Is religion headed for extinction? Some social scientists claim that “Big God” religions – that is, religions with punitive, morally concerned deities – were necessary for initially stabilizing complex societies, but nowadays we have secular institutions that might make religion obsolete. We now enjoy stable governance, judicial systems, police, and strong educational systems, which enforce large-scale cooperation without any meddling gods or spirits, enabling modern countries such as Sweden and the Netherlands to prove that societies don’t need God to survive. But many researchers – including some of my own colleagues – caution that this only holds true if social, economic, and political conditions remain favorable. In order for secularization to continue, complex Western societies need to stay complex – centralized, wealthy, and technologically sophisticated. But keeping up that level of sophistication is a lot more expensive than people realize.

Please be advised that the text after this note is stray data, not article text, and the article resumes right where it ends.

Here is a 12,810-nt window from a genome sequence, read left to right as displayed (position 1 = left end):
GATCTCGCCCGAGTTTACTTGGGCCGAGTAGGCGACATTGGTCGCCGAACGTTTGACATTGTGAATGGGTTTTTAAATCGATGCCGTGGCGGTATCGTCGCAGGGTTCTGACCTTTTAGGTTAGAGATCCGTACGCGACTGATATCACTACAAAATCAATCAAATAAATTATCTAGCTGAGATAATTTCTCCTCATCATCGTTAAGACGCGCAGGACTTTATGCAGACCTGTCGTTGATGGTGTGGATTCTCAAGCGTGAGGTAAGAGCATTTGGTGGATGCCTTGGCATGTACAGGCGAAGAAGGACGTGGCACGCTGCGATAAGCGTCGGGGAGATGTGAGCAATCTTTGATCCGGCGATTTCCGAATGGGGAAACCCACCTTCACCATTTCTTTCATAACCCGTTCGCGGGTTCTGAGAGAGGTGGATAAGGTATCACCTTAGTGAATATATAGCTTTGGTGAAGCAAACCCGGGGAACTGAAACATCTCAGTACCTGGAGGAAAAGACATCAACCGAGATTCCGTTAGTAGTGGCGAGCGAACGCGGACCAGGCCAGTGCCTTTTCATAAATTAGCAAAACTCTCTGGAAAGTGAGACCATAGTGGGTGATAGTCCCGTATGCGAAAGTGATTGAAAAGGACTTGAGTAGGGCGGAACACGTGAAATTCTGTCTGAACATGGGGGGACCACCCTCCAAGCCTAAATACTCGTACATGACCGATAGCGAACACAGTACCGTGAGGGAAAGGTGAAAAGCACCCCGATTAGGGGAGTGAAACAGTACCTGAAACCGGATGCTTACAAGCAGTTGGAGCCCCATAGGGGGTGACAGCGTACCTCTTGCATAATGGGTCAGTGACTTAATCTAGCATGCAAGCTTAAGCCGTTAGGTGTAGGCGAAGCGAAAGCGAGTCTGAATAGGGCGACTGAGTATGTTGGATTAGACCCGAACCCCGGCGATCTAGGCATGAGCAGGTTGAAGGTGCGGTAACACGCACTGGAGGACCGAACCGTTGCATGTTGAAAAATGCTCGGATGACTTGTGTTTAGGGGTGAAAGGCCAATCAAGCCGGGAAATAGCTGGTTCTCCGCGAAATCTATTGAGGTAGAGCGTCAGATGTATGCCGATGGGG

It requires an immense amount of energy to keep modern civilization running, energy we currently get mostly from burning fossil fuels such as coal, oil, and natural gas. Internal combustion engines transport our bodies, food, and consumer goods far more cheaply and quickly than any horse could. Oil and gas furnaces heat our homes. And fossil fuels power the machines that build roads, construct buildings, and harvest crops at speeds much greater than what human labor could accomplish. By some estimates, every resident of the developed world has the equivalent of hundreds of slaves working all day, every day, for her or his comfort.